Geneva Talks after the 2008 Georgia-Russia War: On the Verge of Collapse?

BY LORETA MATULEVIC

Geneva talks began with the 1954 Geneva Conference, which aimed at a peaceful dialogue and communication for conflict settlement and resolution. The initial disputes that spurred the Conference were rising instability concerns in Asia, such as the Korean war and the troubling clashes between Vietnamese nationalist forces and the French. The Geneva Conference was a vital step in facilitating parties’ combined efforts to address and tackle problems within the region.

Despite the challenging process and being based on the will of the relevant parties, the conference aimed at imposing commitment to not only establish a respectful dialogue, but also to facilitate adherence to reached agreements on peace and stability. In the years since 1954, Geneva started to become a well-established, sophisticated, and developed hub for diplomatic negotiations. Thus, the Geneva Conference was replaced with Geneva International Discussions or, less formally, talks. Currently, Geneva talks play a crucial role in the post-2008 Georgia-Russia agreement settlement, and they, despite difficulties, remain the key mediation process in the region.

The 2008 five-day war in August between Russia and Georgia over the breakaway regions of South Ossetia and Abkhazia added to the already tense, mistrustful nature of their relationships. The four players have continued to clash, which attracted attention of not only local and regional communities, but also the international community. In fact, endless disputes have continued even after the five-day war and the negotiated peace agreement brokered by the EU (with France’s lead). The implementation process for the peace agreement failed to effectively bring parties to an inclusive negotiation table. This led to vague commitments and an increase in the independent international community’s involvement. The region became an easy target for leading world nations to establish control over the process because of the region’s high vulnerability, unrest, and desire for patronage. Even now, Georgia is dependent on the US and, to some extent, the EU’s support, while Abkhazia and South Ossetia rely on Russia’s assistance. As a result, the US and Russia have been engaged in influential power politics, separate from the negotiation table.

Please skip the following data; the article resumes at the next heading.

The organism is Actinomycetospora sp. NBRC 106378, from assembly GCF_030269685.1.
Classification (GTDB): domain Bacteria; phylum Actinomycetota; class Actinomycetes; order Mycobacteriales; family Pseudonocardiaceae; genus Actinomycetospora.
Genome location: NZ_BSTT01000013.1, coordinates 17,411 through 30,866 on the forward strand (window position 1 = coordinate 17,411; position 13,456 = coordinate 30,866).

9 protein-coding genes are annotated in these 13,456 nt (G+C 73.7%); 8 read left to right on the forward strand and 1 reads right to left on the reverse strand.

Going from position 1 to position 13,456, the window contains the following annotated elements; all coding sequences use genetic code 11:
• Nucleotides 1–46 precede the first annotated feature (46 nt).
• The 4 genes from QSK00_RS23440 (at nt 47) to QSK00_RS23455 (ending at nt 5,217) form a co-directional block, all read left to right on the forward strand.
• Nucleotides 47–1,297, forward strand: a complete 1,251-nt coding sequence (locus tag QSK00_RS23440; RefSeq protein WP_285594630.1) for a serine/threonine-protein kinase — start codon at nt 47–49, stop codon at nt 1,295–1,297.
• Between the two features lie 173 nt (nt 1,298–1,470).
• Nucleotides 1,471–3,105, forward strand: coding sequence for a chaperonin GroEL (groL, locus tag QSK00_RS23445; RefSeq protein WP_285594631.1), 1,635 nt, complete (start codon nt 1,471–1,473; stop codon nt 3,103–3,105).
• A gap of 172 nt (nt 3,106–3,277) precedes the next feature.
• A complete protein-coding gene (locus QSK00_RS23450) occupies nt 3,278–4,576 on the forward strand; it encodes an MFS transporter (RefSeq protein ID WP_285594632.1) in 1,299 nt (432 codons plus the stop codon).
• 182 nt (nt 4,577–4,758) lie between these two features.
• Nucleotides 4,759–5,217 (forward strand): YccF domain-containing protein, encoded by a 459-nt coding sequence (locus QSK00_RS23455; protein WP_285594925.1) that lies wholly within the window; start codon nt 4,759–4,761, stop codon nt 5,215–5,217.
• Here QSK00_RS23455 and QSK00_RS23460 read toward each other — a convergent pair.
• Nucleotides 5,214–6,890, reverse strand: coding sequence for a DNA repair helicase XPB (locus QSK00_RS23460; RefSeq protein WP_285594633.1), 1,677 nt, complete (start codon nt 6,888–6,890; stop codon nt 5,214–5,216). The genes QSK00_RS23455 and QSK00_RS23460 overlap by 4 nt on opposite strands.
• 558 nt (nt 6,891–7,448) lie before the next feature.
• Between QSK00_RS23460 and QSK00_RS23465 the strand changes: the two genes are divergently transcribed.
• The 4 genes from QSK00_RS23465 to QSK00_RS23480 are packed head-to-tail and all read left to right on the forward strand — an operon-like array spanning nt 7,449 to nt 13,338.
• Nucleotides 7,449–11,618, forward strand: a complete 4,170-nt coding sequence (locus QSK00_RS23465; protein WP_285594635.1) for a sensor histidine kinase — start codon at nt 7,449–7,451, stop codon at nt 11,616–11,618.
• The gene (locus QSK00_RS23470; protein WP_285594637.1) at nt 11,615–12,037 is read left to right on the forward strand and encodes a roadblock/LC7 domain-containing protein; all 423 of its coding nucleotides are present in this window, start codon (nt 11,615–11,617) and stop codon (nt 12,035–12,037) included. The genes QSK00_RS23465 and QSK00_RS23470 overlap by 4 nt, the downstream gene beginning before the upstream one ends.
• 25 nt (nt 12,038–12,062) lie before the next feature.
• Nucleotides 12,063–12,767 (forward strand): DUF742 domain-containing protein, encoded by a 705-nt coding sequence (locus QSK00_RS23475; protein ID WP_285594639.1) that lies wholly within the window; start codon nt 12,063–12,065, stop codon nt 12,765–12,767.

To further address these overarching issues and to secure peace and stability, Geneva talks in cooperation with the UN, the OSCE, and the EU took place in October 2008, helping to facilitate the international mediation process between Russia and Georgia. The process was also considered an ascent from the peace agreement negotiated by France, but aimed at achieving a better and stronger agreement. Geneva talks were seen as giving parties an opportunity to directly meet and seek consensus. Currently, the process represents the same pursuits and is as much in practice as it was before, if not more so, despite some clear hurdles.

The challenging beginning of the peace forum has showed that the regional community was and still is of diverse and strong opinions. Instead of successfully moving towards a concrete dispute resolution, the forum settled for small wins, such as simply bringing parties to the table or for Russia agreeing to withdraw military troops from a small Georgian village beyond the South Ossetian administrative border. Moreover, over the years, the forum has also dealt with a variety of issues ranging from strong international players and their ideological and political beliefs, to administrative factors such as Geneva’s peace process format and content itself. It has been highly problematic to successfully secure a smooth mediation process by navigating more powerful players, ensuring inclusiveness and consideration of smaller ones, and bringing parties to the table after their occasional walkouts.